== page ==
Training as a ski instructor can reap dividends, argues Rob Stewart.
Many people have an image of a ski instructor as young, tanned, athletic, carefree and only there for the ‘lifestyle’, but the profession has evolved into much more than a reason to head into the mountains to be a hedonistic ‘ski bum’. There’s a highly organised career pathway and opportunities for ski instructors to earn a good living from what’s become a respected profession in Alpine countries such as France.
There are those who are looking for a long-term career as a ski instructor involving several years training. But for those who are looking to become a seasonaire or GAP Instructor, involving one or two seasons of experience in-between school and university or between university and starting a career in their chosen field, the benefits are endless.
A committed gap year instructor will be able to add to their CV many valuable skills including leadership, decision making, keeping people safe, dealing with paying (and possibly difficult) clients, learning about a potentially harsh and rapidly changing environment, improving your fitness and of course, having fun.
For others, it becomes a full-time career opportunity, as it did for Isla Marsh who found ski teaching a natural fit as she struggled to find what she wanted to do after her A-levels.
‘When I set out to become a ski instructor two years ago, it was merely a hobby,’ says Isla. ‘Now I am currently working through the BASI system and taking my final exams this winter. For me, it is not only a career but a lifestyle I love. I thought it would be great to be able to teach other people to enjoy skiing the way I did while I was learning, and be able to live in the mountains while doing my job. I wasn’t wrong. When I took my dreams and turned them into a reality, it lead to a winter in Niseko, Japan and I was living the dream. It turns out life can be just that good! Since qualifying, I have continued to teach, both in the northern and southern hemisphere. I’m working in Perisher, Australia during the UK summer and for the Cadet Centre’s Adventurous Training during the winter, coaching cadets from the armed forces, whilst training on the side. Ski instructing is now my full time job and I get to spend ten months of the year in the mountains.’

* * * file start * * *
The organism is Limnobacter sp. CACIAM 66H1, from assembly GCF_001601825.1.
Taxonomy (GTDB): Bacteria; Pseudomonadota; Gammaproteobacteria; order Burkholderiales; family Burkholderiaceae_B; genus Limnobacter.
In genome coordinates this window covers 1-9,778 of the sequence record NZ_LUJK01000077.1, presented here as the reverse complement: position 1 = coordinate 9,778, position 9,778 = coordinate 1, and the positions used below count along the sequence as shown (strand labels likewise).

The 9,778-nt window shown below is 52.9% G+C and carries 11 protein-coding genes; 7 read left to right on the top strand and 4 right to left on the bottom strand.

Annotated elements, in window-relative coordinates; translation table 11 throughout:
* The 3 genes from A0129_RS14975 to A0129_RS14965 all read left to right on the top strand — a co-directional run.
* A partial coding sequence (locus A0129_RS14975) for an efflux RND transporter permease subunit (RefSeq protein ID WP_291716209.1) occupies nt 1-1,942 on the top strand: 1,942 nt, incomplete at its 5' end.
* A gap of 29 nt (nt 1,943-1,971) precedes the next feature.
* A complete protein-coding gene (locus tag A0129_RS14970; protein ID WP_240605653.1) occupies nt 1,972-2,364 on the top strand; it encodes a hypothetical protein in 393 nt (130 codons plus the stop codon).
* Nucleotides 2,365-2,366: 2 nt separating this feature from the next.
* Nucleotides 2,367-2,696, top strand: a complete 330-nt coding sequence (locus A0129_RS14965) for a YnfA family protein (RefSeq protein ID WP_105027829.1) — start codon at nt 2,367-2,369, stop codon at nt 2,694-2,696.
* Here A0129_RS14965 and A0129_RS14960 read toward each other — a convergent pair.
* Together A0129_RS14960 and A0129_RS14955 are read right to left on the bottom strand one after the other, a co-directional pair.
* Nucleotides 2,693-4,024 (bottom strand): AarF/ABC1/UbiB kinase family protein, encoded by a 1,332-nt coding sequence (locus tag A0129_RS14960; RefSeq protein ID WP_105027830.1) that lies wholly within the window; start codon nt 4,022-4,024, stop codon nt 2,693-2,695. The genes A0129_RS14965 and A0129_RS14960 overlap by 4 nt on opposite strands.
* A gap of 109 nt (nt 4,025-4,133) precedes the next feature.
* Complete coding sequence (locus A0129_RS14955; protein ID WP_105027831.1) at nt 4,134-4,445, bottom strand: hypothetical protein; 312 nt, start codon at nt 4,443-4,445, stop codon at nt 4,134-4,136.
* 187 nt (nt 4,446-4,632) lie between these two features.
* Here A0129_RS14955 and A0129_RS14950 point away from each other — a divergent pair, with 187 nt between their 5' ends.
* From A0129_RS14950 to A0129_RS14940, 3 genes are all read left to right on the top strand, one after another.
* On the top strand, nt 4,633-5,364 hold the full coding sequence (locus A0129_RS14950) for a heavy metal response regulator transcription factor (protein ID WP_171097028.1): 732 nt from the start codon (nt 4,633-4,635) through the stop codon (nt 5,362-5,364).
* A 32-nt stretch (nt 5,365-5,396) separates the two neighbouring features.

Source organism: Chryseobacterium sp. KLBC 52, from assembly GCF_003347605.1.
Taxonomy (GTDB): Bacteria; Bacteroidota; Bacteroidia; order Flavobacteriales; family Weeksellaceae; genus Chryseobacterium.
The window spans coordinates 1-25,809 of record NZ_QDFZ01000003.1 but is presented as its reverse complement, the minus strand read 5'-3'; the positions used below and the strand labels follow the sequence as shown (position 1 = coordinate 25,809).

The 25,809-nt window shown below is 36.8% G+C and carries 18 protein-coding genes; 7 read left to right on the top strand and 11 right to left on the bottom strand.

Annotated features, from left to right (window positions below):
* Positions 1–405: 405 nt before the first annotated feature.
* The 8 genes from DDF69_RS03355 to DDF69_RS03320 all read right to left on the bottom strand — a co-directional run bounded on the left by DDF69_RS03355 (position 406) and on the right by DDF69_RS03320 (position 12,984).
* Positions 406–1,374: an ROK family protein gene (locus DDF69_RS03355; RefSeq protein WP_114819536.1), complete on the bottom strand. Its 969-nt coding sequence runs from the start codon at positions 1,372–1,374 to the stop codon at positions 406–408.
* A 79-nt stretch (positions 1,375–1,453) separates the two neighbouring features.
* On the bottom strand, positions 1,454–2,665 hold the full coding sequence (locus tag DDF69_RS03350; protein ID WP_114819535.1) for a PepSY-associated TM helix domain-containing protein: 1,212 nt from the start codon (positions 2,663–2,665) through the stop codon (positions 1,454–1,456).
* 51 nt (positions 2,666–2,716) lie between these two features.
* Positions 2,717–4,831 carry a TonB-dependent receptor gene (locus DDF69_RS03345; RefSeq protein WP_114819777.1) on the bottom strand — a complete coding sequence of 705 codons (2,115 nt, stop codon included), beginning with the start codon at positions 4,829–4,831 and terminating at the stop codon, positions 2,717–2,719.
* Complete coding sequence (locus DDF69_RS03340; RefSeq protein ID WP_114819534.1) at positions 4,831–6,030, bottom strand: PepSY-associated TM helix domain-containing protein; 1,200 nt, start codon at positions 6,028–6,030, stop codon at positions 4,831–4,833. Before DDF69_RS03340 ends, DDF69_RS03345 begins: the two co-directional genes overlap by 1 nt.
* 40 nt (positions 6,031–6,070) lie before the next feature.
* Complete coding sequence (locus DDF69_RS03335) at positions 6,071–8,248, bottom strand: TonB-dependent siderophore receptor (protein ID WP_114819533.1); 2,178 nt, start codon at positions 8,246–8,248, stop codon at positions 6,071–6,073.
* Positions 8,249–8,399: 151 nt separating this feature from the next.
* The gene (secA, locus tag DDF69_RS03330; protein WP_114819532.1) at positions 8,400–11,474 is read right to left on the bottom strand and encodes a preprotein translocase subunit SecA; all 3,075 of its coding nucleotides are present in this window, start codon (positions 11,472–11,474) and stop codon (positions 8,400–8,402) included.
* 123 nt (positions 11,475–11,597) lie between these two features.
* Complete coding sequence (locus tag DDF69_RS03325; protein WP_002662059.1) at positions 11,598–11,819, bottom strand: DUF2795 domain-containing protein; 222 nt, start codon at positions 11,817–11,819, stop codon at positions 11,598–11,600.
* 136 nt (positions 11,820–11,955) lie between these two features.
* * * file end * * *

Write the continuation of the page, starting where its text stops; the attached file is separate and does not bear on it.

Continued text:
Qualifying as an instructor
The British Association of Snowsports Instructors (BASI) is the UK training and grading provider that has four levels, right up to an international diploma, giving holders the right to work independently in any country.
Although instructors require a qualification to be able to teach, in most Alpine countries such as Austria, Switzerland, Italy and Japan, Level 2 in the BASI system is sufficient enough to gain employment with a recognised ski school. (Level 1 is purely for use within the UK on artificial or indoor snow slopes).
There are alternatives to the BASI route – for example, if you speak some German, you could qualify as an Antwärter (Austrian Level 1), which allows you to teach with a ski school in Austria. Snoworks GAP (snoworksgap.co.uk) offer a three-week programme during the summer that qualifies instructors with the Antwärter and guarantees a job afterwards for the winter in the resort of St Anton.
This might be the highest level of qualification required and if you want to work for one or two winters, then it’s the quickest and easiest option.
Working as a ski instructor in France
For those who are looking for a career as a British ski instructor, France is the place to be. Apart from a huge choice of world-class resorts and a total market share of around 35 per cent of all British skiers, France pays the highest wages to ski instructors compared to any other country in Europe.
Many instructors want to work there and because of that, the minimum standard of qualification is high. Here are some facts for any British skiers wanting to work as a ski instructor in France:
• If you gain a BASI Level 2 qualification and also pass what’s called the ‘Test Technique’ (a timed slalom run), then you could work for a French ski school as a stagiaire (trainee) such as the ESF or UCPA. Although you are working legally, the wages are not what you would expect when fully qualified and because of the regulations (due to numbers of qualified instructors within the school), you cannot work for a British ski school or independently with stagiaire status.
• To achieve this position you must gain a BASI Level 4 qualification along with a pass in the Euro Speed test, a giant slalom competition held with international regulations. Level 4 can take many years to achieve as there are many modules to attain along the way – but once completed, the opportunities for work and a salary in line with many other respected professions is available, whatever nationality you might be.
• Of course, to qualify and work for a British ski school in France or work independently, you need to go through the system and work several winters as an instructor in other countries first. This can be achieved by gaining a BASI Level 2 or Antwärter and working in Austria, Switzerland, Italy, Scandinavia, Japan, Australia, South Korea, New Zealand or North America. Not such a chore and an exciting way to get a qualification that could last a lifetime should you wish to keep it updated.
• Snoworks GAP run GAP ski instructor courses in Tignes, France, during the late autumn to qualify as a BASI Level 2 instructor and Hintertux, Austria, during the summer, where on completion of the course and qualification of the Antwärter there is a guaranteed job for the following winter with the St Anton ski school.